Make us your home page
Instagram

Today’s top headlines delivered to you daily.

(View our Privacy Policy)

St. Petersburg city council chairwoman's crash ruled an accident

ST. PETERSBURG — A police investigation confirmed Tuesday that the bicycle crash that seriously injured City Council chairwoman Leslie Curran was an accident.

Curran, 54, was thrown from her bike early Monday morning while riding on Fairway Avenue S, police said. She was drafting behind cyclist Brian Wilder when she was injured about 7:40 a.m.

Witnesses told St. Petersburg police that Curran's front tire appeared to touch the rear tire of Wilder, who rode ahead of her.

"The two witnesses saw her front handlebars wobble, and then she crashed in the roadway," said police spokesman Bill Proffitt.

Another bicyclist, Peter Dilts II, 63, wrecked when he ran into her fallen bike. "He really had no time to react," Proffitt said.

St. Petersburg police traffic homicide investigator Mike Jockers finished his investigation Tuesday after speaking to Dilts and another bicyclist. The only witness yet to be interviewed is Curran herself, who remained hospitalized Tuesday.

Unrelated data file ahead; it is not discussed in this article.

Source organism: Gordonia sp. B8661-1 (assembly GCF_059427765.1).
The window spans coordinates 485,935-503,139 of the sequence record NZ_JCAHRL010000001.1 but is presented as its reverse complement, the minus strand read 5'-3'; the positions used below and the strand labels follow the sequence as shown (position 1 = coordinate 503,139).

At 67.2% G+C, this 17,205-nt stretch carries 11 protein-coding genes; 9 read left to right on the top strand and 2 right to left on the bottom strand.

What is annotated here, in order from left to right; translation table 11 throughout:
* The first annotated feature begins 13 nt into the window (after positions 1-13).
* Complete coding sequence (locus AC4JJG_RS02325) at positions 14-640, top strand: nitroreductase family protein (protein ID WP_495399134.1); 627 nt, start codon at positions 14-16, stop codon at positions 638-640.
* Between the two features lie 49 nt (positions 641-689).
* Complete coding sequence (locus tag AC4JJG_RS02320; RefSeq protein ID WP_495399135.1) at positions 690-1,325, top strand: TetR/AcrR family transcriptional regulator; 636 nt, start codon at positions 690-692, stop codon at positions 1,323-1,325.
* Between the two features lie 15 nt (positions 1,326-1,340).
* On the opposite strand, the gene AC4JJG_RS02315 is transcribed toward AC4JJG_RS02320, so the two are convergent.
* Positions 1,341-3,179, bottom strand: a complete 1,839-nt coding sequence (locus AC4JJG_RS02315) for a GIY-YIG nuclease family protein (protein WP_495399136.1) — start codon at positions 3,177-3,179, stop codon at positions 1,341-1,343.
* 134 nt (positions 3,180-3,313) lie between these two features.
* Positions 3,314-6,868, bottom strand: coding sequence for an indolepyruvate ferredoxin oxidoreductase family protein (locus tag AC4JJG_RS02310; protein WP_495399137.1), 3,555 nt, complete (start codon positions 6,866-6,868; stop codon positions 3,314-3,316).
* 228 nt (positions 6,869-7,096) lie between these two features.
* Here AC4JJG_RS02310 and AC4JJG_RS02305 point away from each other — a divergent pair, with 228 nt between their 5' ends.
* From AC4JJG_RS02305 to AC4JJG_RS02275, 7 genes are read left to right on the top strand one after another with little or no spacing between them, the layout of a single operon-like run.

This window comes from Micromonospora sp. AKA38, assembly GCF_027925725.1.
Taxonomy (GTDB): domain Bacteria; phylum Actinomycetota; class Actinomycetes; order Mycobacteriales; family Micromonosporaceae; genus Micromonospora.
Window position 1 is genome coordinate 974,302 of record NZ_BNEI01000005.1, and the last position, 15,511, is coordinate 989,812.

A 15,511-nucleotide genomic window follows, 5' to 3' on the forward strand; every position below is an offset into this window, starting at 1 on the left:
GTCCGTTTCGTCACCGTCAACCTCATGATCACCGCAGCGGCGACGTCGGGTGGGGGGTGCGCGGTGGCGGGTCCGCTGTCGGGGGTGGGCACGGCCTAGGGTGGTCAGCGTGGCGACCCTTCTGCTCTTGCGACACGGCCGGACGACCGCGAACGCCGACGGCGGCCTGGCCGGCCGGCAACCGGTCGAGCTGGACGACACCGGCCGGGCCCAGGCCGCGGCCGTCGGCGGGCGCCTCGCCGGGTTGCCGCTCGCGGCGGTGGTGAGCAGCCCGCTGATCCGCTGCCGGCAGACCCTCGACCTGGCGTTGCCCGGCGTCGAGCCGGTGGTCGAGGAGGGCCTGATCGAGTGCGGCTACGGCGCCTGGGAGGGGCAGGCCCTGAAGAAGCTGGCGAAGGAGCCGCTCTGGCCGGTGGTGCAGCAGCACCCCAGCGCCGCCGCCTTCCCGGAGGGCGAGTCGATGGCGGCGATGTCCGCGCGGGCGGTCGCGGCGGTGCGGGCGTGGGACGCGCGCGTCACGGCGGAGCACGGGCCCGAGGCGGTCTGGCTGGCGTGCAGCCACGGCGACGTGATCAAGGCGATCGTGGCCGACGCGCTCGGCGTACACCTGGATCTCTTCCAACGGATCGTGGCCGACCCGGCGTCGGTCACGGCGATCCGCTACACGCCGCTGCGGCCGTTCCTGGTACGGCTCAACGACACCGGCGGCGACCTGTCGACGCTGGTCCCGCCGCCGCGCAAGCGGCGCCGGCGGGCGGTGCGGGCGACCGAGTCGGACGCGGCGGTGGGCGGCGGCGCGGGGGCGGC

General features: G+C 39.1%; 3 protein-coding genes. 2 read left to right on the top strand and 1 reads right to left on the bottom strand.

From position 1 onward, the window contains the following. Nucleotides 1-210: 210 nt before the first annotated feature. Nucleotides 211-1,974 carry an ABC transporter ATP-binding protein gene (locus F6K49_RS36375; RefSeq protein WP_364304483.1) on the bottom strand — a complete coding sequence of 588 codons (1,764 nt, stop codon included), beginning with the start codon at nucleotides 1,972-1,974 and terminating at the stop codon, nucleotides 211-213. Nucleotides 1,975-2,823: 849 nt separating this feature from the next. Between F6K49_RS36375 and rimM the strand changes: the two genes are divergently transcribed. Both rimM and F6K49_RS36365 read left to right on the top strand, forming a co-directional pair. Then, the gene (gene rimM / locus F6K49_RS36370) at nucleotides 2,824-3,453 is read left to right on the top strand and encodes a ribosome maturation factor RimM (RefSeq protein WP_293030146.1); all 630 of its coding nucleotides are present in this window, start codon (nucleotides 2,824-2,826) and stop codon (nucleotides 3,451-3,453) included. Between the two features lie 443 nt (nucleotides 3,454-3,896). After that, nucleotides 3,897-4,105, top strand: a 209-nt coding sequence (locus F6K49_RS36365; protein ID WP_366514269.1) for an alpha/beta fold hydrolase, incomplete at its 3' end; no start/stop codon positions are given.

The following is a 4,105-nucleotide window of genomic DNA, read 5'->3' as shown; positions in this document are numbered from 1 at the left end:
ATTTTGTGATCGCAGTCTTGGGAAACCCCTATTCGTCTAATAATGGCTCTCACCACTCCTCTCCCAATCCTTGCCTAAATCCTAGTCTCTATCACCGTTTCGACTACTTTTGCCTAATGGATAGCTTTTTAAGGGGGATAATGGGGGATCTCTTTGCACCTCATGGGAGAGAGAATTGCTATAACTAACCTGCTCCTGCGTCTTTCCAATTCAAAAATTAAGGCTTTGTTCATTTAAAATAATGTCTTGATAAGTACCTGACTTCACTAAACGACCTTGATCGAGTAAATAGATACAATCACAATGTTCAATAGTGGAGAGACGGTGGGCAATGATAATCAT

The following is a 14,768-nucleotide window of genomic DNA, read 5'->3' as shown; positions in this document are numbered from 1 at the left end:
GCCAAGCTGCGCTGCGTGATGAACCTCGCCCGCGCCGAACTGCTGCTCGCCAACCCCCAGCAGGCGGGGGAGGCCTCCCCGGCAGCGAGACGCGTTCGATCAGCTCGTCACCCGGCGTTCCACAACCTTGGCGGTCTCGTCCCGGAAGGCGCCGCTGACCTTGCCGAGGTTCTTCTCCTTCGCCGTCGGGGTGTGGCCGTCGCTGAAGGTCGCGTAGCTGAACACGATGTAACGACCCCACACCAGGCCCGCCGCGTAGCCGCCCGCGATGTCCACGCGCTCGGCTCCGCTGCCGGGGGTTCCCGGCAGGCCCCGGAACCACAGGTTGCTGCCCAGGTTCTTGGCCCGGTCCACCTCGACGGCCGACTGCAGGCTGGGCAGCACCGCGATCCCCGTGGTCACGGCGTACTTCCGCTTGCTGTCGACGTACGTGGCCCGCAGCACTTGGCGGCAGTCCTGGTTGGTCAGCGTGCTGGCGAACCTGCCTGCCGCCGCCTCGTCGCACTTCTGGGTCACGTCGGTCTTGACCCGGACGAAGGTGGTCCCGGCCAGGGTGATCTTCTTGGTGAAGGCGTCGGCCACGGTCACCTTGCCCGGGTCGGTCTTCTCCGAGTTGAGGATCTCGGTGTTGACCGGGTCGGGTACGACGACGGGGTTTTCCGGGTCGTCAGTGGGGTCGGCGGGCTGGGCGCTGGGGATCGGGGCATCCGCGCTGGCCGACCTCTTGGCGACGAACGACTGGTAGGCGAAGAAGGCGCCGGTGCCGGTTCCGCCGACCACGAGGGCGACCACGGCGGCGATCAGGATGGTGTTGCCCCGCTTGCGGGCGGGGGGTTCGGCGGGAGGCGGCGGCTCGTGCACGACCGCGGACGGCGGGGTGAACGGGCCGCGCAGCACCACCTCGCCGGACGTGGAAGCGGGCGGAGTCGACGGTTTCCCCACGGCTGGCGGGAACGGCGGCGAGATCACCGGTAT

She was wearing a helmet when she thrown onto the pavement, police said. But Curran still suffered a serious enough head injury that she was placed in the intensive care unit of Bayfront Medical Center after the accident, according to council members. Curran was conscious after the accident but did not speak, Wilder said.

There was no official update on her condition Tuesday. Mayor Bill Foster said he was briefed but would not make that information public. Curran's family could not be reached for comment.

But the mayor did say that he expects Curran, a mother of three, to return to the council. He doesn't know when, though.

"We anticipate her full recovery and return," Foster said, "and we'll be excited when that moment occurs."

Wilder said Curran was being treated for a severe concussion. Council members said she was placed in a medically induced coma.

Dr. Ferdinand Richards III, an emergency medicine physician at Tampa General Hospital, said that kind of treatment is usually aimed at a significant head injury. He compared it to using an ice pack to treat a sprained ankle before it swells.

"You're trying to slow the process of bruising, the swelling and inflammation, to make it less severe," he said.

Wilder, 59, said the pair were riding into a strong headwind at an estimated 19 mph, with Curran drafting close behind him.

That's a pretty brisk clip, said Dr. Richards, himself an avid bicyclist. He said Tampa General sees a lot of bicyclists injured riding along nearby Bayshore Boulevard. It's critical that bicyclists wear helmets, he said, but that's still no guarantee against serious injury, not when a rider comes to a sudden, hard stop.

"Just think of the position you're in," he said. "You're not protected at all. If you come to a stop you're going over the bike and your head is one of the first things to hit.